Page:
Kerry's response, while clearly hurting him in the short run, puts the Bush Campaign in a bind for the final two weeks. Any attempt to press the issue of gay marriage among swing voters is going to bring back the discussion to the sexual preference of Mary Cheney, whose privacy (and, it goes without saying, her right to be gay) the campaign has strived to defend the past few days. I don't see how Karl Rove gets around that.

October 16, 2004

Conservative blogger Andrew Sullivan has had the best takes on the most stunning revelation from the third debate: that the Vice President has a gay daughter. In particular, he notes (or one of his e-mailers notes) that the battlelines on this issue seem to be generationally-based: with varying degrees of sincerity, fogies seem to be most offended, while those of us born after 1960 (including, it should be pointed out, Mary Cheney, who has refused to bash Kerry over this issue, even though she is running her father's campaign) don't think it matters at all. Sullivan, who has broken with the Bush Administration on, among other things, their efforts to limit civil rights for homosexuals, has deftly exposed the hypocrisy of those on the right concerning this issue (as well, it should be noted, the hypocrisy of those who pay lip service to supporting gay rights, but who act with shocked revulsion when the topic is discussed during a Presidential debate).

October 15, 2004

Model Ballgirls: I was always under the impression that tennis was more exciting to watch in person than on TV. So why use this rather cheesy gimmick? Not that I'm objecting....

October 14, 2004

A few people have noted their discomfort with the reference by the Democratic candidates, first in the Veep Debate and again last night, to the fact that the daughter of Vice President Cheney is openly gay. One of the commentators on FoxNews last night went so far as to claim that the mere mention of that fact by John Kerry was the low point in the debate, while Mickey Kaus asked "What if Kerry were debating a conservative on affirmative action, and that conservative had a black wife, and Kerry gratuitously brought that up in an attempt to cost his opponent the racist vote?"

Well, let's try a little thought experiment. The equivalent time in the struggle for equality with African Americans would have been 1962, when the momentum was clearly moving in the direction of the supporters of civil rights, but a large and seemingly impregnable section of the country was resistent, and seemed to have the political power to thwart progress in that area. Imagine a gubernatorial race in Tennessee, or Missouri, or some other border state, between a candidate with "moderate" views on civil rights for that time (ie., dismantling much of Jim Crow, supporting a ban on lynching, greater voting rights), and a candidate with, shall we say, views more in line with the Confederacy, who claimed that his opposition to civil rights came not because he was a racist, but because he opposed the "intrusion" of the federal government into local matters.

Let's also say that the Dixiecrat had a daughter, who had attended college up north, become a lawyer, joined her father's campaign staff, and, incidentally, was married to a black man. Would it be inappropriate for the moderate candidate to mention that fact during the campaign, in the context of calling for a more free and open society, especially if the Dixiecrat was running on a platform that included support for anti-miscegenation laws? Of course not; one of the reasons the walls of bigotry inevitably fall is that they ultimately reach us at where we are most vulnerable, in our backyards and with our families. Does it make Dick Cheney, and the rest of us, uncomfortable? Of course; it should.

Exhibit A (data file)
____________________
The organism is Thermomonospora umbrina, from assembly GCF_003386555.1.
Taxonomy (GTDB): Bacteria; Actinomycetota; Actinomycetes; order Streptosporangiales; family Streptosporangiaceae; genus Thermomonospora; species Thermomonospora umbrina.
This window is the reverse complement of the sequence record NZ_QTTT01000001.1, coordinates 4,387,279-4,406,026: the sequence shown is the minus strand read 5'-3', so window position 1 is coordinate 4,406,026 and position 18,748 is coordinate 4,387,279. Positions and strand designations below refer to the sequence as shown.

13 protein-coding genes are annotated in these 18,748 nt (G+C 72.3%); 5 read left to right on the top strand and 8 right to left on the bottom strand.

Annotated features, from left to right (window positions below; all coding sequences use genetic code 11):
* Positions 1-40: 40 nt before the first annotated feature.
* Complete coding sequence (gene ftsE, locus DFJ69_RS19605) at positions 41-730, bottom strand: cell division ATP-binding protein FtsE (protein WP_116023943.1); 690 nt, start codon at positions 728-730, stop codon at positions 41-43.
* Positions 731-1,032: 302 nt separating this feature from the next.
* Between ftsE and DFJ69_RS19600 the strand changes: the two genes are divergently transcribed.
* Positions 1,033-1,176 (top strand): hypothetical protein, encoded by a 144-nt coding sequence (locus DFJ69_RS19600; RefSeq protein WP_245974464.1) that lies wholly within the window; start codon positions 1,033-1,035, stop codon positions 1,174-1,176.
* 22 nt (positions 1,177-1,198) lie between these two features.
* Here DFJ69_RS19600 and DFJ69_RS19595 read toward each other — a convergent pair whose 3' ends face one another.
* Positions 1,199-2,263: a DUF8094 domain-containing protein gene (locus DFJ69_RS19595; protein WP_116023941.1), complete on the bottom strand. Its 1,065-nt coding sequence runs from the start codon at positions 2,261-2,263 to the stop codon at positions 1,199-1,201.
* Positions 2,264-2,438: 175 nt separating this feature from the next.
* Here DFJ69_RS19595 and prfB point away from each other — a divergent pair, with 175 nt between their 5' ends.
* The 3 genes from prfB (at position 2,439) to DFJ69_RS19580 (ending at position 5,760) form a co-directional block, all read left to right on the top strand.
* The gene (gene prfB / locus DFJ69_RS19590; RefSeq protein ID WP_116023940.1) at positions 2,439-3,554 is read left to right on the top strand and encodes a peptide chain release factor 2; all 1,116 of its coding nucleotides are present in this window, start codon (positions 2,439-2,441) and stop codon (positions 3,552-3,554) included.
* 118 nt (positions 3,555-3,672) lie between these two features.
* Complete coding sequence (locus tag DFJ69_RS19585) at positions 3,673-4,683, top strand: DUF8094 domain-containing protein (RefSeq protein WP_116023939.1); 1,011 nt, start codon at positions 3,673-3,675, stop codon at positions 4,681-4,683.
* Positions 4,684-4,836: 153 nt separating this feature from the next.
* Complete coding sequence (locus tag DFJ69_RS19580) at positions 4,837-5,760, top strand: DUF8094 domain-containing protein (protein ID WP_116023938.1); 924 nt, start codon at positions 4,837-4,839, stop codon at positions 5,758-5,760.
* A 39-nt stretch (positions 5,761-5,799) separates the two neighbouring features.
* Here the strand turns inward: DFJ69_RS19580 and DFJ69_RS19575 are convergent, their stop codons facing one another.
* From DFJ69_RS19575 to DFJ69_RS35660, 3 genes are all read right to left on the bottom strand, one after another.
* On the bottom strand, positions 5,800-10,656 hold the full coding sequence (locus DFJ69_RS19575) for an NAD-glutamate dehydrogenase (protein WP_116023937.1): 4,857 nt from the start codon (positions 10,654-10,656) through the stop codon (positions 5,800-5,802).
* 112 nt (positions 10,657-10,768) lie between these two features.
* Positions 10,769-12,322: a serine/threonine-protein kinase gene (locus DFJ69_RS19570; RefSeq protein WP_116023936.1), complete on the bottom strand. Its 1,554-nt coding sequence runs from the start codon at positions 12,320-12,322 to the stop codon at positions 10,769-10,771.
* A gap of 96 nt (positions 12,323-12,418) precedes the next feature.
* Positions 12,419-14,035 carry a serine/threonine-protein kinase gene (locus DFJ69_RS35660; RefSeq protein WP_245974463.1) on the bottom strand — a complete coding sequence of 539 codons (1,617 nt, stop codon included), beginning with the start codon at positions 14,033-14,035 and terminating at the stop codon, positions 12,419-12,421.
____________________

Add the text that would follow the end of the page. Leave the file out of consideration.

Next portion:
It really is no different than asking Michael Dukakis in 1988 how he would feel about the death penalty if it was his wife who was the victim. If conservatives really do have a non-homophobic reason for supporting the Defense of Marriage Act, then dealing with the fact that people they know and care about are affected by their stance is obligatory.

October 13, 2004

John Gill Watch: It turns out the Phillies-great-turned-U.S. Senator has every reason to go cuckoo-for-Cocoa Puffs. Today, he accused his opponent's campaign staffers of having beat up his wife at a picnic this past summer, in full view of the public and press, which, oddly enough, hadn't seen fit to report on the matter. In fact, considering the grievous assault, it does seem odd that Senator Bunning did not go public with the incident until today, when he was forced to explain why he had used a teleprompter to deliver his lines in a debate (mentioned below), in clear violation of the rules.
Well, I didn't go out drinking after all. My sister was held up at work, so I babysat my nephew, and thereby got stuck watching the debate (and a good live summary can be found at Prof. Johnson's site, here). Bush finally came up with a persona that didn't alienate the audience, and stuck with it, but his miniscule record of domestic accomplishments put him pretty much on the defensive anyways, so he benefitted little. His lib'rul-lib'rul-lib'rul attack line grew tiresome after awhile, and he just doesn't have the gravity to make that a compelling indictment of his opponent. And I'm sure the media "truth squads" will have a field day with him falsely denying that he had said he wasn't that concerned about Osama anymore.